Which medications in the drug class Penicillins, Amino are used in the treatment of Cellulitis?

Updated: Jun 14, 2019
  • Author: Thomas E Herchline, MD; Chief Editor: Michael Stuart Bronze, MD  more...
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Penicillins, Amino

The aminopenicillins, or third-generation penicillins, are semisynthetic modifications of natural penicillin that have a broader spectrum of activity.

Amoxicillin (Moxatag)

Amoxicillin is a derivative of ampicillin and has a similar antibacterial spectrum—namely, certain gram-positive and gram-negative organisms. It has superior bioavailability and stability to gastric acid and has a broader spectrum of activity than penicillin. Amoxicillin is somewhat less active than penicillin against Streptococcus pneumococcus. Penicillin-resistant strains also are resistant to amoxicillin, but higher doses may be effective. It interferes with the synthesis of cell wall mucopeptides during active multiplication, resulting in bactericidal activity against susceptible bacteria.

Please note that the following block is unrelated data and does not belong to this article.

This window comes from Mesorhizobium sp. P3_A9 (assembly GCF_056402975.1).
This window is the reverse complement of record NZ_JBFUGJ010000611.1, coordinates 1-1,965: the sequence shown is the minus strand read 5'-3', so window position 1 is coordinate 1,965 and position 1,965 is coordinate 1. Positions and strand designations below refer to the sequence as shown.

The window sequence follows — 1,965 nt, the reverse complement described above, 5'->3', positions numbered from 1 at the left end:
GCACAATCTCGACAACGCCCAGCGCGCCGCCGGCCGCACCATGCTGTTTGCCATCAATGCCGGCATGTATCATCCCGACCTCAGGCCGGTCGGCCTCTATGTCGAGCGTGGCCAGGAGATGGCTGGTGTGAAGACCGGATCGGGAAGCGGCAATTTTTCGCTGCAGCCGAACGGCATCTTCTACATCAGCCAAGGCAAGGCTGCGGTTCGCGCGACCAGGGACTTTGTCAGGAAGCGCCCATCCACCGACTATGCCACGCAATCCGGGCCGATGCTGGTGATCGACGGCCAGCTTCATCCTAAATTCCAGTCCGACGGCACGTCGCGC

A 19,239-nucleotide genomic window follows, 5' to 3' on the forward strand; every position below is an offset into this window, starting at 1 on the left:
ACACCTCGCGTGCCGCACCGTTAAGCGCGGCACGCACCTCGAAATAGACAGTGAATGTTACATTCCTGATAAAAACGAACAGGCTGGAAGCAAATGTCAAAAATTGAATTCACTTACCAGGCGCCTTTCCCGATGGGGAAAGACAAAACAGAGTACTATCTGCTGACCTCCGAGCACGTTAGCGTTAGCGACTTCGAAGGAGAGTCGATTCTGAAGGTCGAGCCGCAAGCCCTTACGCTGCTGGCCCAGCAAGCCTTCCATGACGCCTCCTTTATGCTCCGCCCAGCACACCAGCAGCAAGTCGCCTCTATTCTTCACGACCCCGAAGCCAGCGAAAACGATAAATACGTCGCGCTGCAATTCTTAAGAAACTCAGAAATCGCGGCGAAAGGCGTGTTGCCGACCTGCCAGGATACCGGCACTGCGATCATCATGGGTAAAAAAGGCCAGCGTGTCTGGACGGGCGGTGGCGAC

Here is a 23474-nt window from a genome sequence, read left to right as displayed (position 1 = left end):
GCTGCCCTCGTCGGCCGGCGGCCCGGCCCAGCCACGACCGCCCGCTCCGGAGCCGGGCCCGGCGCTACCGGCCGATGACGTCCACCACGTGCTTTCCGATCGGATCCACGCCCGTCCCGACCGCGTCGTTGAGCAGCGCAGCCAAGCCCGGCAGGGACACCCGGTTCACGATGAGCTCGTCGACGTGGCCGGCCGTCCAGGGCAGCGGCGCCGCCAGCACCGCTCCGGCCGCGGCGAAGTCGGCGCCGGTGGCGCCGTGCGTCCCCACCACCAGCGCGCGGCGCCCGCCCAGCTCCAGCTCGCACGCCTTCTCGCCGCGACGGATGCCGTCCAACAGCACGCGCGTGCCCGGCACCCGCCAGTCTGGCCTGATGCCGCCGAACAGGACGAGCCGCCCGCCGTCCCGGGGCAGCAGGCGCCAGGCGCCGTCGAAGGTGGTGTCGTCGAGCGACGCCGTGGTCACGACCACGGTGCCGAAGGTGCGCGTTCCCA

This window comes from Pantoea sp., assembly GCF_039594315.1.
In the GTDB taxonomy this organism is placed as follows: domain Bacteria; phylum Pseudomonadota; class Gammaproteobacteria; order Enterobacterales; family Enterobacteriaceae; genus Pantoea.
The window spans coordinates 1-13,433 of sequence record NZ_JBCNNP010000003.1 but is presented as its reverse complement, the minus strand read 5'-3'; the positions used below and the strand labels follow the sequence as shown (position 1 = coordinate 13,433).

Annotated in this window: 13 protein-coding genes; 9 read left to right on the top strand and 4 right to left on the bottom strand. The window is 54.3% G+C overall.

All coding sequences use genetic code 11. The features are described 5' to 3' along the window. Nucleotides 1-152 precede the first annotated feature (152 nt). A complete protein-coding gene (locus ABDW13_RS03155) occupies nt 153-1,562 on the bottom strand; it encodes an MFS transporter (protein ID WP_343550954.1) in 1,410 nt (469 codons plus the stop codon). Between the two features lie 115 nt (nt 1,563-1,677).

Amoxicillin and clavulanate (Augmentin)

Amoxicillin inhibits bacterial cell wall synthesis by binding to penicillin-binding proteins. The addition of clavulanate inhibits beta-lactamase–producing bacteria. Resistance is caused by a change in penicillin-binding proteins. It is recommended for bites from cats, dogs, and humans.

Ampicillin and sulbactam (Unasyn)

This is a drug combination of a beta-lactamase inhibitor and ampicillin. It interferes with bacterial cell wall synthesis during active replication, causing bactericidal activity against susceptible organisms. It is an alternative to amoxicillin-clavulanate if the patient is unable to take medication orally. It covers skin, enteric flora, and anaerobes. It is ideal for mammalian bite wounds, but it is not ideal for nosocomial pathogens because of increasing rates of resistance of gram-negative organisms.

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